by Sherry Lipp
It’s not often I finish a movie thinking it may have been one of the worst films I have ever watched, but that was the case with the 1992 sci-fi gorefest Mindwarp. The film is available for the very first time on Blu-ray in a limited edition release from Twilight Time. So why did I think it was so bad? Was it the bad acting or the cheap looking sets? No, I can stand those things if a film has a decent story or is at least entertainingly bad in a fun sort of way. This film is none of those things. It’s really just an excuse to have a non-stop gorefest pasted into the bare bones outline of a story.
Fan of The Evil Dead series may find some interest in this film because it stars Bruce Campbell. They may also find themselves a bit disappointed in the fact that it takes Campbell quite a while to show up and he’s not in it all that much. Instead the film stars the relatively unknown actress Marta Alicia. Alicia plays Judy, a young woman disillusioned with the literally phony world she lives in. As a kind of precursor to The Matrix, everyone lives their lives plugged into a computer, which then provides them with whatever simulated experiences they want. And in this world not many people are thinking about sex because the only extended simulation we see finds someone performing an opera on a community theater-type stage.
This lifestyle has all followed a nuclear war that apparently decimated the planet for the most part. We don’t know exactly how many people are left, but they were apparently pretty smart, because they were able to create this simulated-life experience. Longing for a real experience, Judy abandons her cyber-existence and ventures out into barren landscape. This is where what little interest the movie held ends. Judy meets up with a nasty group of people where cannibalism and human sacrifice is a way of life. She also finally does hook up with Bruce Campbell and a somewhat romantic relationship develops.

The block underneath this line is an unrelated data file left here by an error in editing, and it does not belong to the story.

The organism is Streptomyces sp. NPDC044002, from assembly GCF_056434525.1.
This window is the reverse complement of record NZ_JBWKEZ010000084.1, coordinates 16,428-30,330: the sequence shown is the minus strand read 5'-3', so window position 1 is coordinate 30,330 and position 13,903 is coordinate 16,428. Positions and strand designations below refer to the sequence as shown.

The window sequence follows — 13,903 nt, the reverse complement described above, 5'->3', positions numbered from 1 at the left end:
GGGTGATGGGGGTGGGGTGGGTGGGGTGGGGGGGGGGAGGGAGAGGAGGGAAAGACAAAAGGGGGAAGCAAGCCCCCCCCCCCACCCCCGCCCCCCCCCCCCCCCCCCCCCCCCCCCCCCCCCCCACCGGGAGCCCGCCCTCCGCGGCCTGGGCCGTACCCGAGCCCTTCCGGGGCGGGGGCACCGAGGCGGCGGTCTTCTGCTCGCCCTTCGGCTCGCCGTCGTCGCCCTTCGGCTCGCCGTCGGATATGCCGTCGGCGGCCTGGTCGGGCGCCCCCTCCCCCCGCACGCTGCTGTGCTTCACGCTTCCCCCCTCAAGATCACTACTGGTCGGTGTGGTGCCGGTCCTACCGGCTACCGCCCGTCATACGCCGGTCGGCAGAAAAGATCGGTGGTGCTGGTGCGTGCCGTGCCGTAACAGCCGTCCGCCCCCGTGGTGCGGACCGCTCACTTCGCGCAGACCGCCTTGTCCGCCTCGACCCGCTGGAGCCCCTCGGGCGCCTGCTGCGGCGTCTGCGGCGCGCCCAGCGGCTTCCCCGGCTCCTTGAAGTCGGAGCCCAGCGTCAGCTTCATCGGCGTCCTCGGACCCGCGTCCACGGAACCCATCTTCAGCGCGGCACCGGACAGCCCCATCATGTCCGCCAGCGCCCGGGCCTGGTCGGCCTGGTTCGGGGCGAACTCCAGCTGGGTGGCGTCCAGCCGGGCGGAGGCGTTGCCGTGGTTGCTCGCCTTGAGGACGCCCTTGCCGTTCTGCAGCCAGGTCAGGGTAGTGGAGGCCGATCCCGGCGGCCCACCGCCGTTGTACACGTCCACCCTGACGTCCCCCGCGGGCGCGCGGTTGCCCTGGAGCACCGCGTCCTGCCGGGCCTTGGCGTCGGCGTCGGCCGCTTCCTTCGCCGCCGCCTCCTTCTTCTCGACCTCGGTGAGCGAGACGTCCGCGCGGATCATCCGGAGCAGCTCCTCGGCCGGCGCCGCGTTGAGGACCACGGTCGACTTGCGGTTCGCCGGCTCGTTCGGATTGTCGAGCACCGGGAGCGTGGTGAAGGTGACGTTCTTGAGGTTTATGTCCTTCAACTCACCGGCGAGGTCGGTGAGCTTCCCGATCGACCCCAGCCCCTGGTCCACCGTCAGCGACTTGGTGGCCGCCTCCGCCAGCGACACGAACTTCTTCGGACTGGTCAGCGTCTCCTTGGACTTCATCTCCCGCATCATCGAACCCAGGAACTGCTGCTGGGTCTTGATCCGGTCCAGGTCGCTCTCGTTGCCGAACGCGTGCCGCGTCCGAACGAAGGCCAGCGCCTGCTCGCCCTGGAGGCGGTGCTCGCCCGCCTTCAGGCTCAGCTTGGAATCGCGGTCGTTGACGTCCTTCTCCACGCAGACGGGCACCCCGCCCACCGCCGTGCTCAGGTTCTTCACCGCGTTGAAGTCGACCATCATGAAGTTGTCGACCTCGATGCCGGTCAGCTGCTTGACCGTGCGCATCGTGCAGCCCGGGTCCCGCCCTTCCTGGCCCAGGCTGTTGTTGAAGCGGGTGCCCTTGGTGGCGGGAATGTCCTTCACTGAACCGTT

Aside from that, the film devolves into displaying just much blood and gore they could cram into one film. The story is non-existent, the twist can be seen coming a mile away, and the ending is just plain stupid – though at the very least I was glad and relieved it was all over. The only notable thing, aside from Bruce Campbell, is that I spotted Emmy-winning makeup artist Greg Nicotero (of The Walking Dead) in the end credits. Luckily he has moved on to bigger and much better things.
For anyone who is interested in this film, you will be happy to know the film looks and sounds good. The colors are realistic, the detail is sharp, and the sound is clear. Considering this film is an all-but-forgotten cheapie produced by the short-lived Fangoria films, that’s pretty good. I wouldn’t recommend this film to anyone, but I know there is a schlocky horror-loving market out there who might get a kick out of it. Twilight Time, as is their standard, has issued only 3,000 copies.